Ethiopian Diaspora Frustrated by U.S. Policy

Activists say the Obama administration has placed the war on terror above democracy in the Horn of Africa.

Chris Flaherty, an American documentary film producer who’s married to a woman from Ethiopia, started a hunger strike early last week in front of the White House to convince President Obama to push for democracy in Ethiopia. Occasionally, someone would wander over to Flaherty to look at his homemade poster boards with photos of Birtukan Mideksa, a young woman judge and Ethiopian dissident arrested shortly after announcing her candidacy, challenging the current prime minister, Meles Zenawi.

Literally wed to Ethiopia’s Washington-area Diaspora, Flaherty is part of a wider campaign that has emerged in recent years to urge the United States to promote democracy in Ethiopia. The next Ethiopian election is scheduled for May 23. Many Ethiopians in the D.C. area are concerned that the Obama administration overlooks democratization of Ethiopia in favor of strategic security interests; some actively lobby the U.S. government.

”There is considerable pressure from the Ethiopian Diaspora, which is almost completely anti-the current Ethiopian government,” said the State Department’s Ethiopia desk officer, who agreed to speak to The Root on background.

Last month, an estimated 500 Diaspora activists attended a pro-democracy conference at the Doubletree Hotel in Arlington, Va. At the podium, Flaherty announced his hunger-strike plans. The day before starting the strike, Flaherty issued an open letter to Obama, urging him to make a statement calling for Mideksa’s release. Flaherty recently released a film on Ethiopia’s political struggles, which includes an interview with Mideksa while she was on a visit to Washington. The documentary aired last Friday on the Africa Channel, an English-language cable network focused on Africa.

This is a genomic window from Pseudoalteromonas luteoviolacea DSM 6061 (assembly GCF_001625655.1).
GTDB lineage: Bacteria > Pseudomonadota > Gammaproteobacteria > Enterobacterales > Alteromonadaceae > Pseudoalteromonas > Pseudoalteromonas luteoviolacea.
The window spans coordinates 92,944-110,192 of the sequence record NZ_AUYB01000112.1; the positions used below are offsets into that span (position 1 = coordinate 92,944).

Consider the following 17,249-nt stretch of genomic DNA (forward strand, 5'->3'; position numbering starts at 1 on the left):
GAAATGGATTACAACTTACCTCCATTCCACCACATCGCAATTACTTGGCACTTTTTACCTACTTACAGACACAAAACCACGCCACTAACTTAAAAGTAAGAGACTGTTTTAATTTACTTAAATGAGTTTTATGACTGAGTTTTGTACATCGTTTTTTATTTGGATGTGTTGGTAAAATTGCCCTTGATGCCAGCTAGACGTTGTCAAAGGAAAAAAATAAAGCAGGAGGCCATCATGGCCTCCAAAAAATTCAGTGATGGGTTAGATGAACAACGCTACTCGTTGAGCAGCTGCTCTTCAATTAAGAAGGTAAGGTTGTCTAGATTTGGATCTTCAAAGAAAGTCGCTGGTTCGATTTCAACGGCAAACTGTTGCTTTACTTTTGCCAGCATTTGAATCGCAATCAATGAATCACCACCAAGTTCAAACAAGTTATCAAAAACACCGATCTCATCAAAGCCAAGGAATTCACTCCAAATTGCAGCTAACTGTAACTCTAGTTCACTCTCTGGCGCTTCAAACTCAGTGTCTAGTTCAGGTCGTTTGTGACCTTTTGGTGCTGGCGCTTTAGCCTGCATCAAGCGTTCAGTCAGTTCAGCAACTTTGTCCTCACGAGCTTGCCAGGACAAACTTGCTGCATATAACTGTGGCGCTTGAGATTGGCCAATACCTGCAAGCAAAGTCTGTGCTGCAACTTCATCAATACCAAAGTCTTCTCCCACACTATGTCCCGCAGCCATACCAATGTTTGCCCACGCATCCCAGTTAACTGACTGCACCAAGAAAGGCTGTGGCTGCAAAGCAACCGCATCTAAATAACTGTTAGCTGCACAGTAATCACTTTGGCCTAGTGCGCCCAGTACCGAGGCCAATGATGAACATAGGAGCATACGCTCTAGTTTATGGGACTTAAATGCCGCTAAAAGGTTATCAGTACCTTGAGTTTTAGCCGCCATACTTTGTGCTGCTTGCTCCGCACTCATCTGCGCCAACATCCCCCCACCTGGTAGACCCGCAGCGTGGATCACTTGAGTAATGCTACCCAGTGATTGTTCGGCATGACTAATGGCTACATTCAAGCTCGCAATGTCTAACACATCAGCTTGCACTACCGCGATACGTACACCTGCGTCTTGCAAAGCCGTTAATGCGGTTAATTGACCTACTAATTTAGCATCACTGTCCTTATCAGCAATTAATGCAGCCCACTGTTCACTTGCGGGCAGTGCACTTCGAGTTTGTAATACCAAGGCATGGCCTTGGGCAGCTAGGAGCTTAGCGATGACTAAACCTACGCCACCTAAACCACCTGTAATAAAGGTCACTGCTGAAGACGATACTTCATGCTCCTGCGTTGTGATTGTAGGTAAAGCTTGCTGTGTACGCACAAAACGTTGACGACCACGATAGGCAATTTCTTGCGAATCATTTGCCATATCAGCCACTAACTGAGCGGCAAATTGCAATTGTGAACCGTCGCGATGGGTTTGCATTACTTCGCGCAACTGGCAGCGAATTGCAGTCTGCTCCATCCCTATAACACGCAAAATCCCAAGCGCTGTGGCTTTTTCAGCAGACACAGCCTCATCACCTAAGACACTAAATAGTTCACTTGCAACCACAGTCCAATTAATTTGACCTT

A group called Ethiopian American Civic Advocacy published a statement last year addressed to the U.S. Congress and the administration, ”to convey to you our growing concerns over ongoing human rights violations, war crimes, government-sponsored brutality, ethnic cleansing, suppression of independent media, torture and illegitimate detentions of those who criticize the government.”

Some in Congress have been responsive to the lobbying. In March, Sen. Russ Feingold (D-Wis.) issued a statement on the ”Fragile State of Democracy in Africa.” Regarding Ethiopia he noted, ”Several key opposition leaders remain imprisoned, most notably Mideksa, the head of the Unity for Democracy and Justice Party. There is no way that elections can be fair, let alone credible, with opposition leaders in jail or unable to campaign freely.”

But the Obama administration has resisted openly criticizing America’s most valued partner in the Horn of Africa. The relatively stable Ethiopian government is America’s trusted ally in the war on terrorism, and receives half a billion dollars annually in aid and millions more in military assistance.

Pro-democracy activism has been on the rise since 2005, since Ethiopia’s last general election. The ruling party, the Ethiopian People’s Revolutionary Democratic Front, did the unprecedented by providing access to state-owned media for opposition candidates. Most believe there was pressure to appear democratic to Western donors, which provide substantial financial aid to Ethiopia. The opposition took advantage of the opportunity and debated the state of the country, criticizing the ruling party. The government didn’t anticipate the momentum that the opposition would gain among the people, explains Abebe Belew, host of a political weekly radio show on Washington-based Addis Dimts Radio.